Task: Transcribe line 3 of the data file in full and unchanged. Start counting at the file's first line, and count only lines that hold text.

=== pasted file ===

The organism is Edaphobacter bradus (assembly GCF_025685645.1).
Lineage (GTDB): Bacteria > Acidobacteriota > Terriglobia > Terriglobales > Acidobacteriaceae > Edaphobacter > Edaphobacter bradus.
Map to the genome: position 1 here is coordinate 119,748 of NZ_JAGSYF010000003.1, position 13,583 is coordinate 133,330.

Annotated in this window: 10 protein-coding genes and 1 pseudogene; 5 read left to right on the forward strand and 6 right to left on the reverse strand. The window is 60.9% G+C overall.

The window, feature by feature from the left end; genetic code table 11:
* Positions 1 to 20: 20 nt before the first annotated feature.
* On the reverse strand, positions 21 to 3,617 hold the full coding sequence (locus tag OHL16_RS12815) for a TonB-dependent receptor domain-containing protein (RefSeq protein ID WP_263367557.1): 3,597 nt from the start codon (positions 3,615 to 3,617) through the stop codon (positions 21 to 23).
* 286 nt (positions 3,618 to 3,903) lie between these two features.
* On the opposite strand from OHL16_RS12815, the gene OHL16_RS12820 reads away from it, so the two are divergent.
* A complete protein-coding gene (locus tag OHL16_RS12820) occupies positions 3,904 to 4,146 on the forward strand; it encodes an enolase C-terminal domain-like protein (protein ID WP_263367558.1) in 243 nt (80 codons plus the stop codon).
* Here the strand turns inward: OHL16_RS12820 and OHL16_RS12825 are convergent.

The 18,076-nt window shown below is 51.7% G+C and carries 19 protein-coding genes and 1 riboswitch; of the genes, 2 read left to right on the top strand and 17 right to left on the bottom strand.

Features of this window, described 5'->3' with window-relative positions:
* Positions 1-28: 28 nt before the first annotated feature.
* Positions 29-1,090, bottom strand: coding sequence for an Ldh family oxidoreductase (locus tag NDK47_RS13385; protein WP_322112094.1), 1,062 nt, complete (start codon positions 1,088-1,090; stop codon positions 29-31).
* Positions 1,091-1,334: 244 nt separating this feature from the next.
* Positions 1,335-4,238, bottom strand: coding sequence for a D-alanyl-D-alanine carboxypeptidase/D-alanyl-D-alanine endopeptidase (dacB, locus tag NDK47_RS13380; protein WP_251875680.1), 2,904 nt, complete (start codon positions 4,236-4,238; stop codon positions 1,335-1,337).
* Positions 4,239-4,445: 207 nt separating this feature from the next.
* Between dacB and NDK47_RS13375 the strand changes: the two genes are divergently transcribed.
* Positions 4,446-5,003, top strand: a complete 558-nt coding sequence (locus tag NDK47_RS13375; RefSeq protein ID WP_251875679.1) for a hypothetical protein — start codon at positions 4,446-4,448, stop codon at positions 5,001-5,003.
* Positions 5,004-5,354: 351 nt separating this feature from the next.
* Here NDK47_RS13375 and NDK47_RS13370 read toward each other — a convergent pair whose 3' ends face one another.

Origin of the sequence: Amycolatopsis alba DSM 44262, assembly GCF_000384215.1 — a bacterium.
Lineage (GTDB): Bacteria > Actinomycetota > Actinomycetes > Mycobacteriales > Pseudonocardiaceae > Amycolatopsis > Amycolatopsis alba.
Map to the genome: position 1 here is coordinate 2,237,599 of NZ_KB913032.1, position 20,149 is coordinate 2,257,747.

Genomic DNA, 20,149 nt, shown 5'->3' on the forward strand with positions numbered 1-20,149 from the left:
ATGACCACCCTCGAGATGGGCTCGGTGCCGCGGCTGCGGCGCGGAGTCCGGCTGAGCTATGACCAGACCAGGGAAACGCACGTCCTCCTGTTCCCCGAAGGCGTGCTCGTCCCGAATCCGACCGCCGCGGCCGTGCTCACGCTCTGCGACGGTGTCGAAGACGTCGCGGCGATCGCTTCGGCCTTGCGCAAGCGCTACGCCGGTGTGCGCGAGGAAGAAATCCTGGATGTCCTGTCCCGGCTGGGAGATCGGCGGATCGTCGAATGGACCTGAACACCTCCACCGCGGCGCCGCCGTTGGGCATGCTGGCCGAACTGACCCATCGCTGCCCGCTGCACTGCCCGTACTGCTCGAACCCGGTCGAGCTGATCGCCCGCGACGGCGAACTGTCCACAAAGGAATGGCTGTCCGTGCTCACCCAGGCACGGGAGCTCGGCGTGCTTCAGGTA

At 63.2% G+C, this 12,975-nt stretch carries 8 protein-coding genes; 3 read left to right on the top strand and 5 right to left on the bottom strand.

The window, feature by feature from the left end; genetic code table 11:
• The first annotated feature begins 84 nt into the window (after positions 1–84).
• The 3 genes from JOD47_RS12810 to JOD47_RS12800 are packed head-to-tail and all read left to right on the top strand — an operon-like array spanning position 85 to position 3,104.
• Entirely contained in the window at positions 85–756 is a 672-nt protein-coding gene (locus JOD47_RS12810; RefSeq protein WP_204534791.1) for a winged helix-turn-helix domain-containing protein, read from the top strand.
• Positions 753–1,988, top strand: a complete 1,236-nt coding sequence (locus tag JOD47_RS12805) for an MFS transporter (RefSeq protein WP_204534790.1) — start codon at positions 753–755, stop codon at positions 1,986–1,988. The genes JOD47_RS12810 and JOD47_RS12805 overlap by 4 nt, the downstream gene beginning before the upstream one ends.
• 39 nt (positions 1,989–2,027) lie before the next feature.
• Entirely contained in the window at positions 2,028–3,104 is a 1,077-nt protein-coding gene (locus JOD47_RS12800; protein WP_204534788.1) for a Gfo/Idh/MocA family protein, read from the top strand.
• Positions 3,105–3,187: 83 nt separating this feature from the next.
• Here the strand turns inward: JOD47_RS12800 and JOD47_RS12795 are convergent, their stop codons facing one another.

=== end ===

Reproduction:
Map to the genome: position 1 here is coordinate 119,748 of NZ_JAGSYF010000003.1, position 13,583 is coordinate 133,330.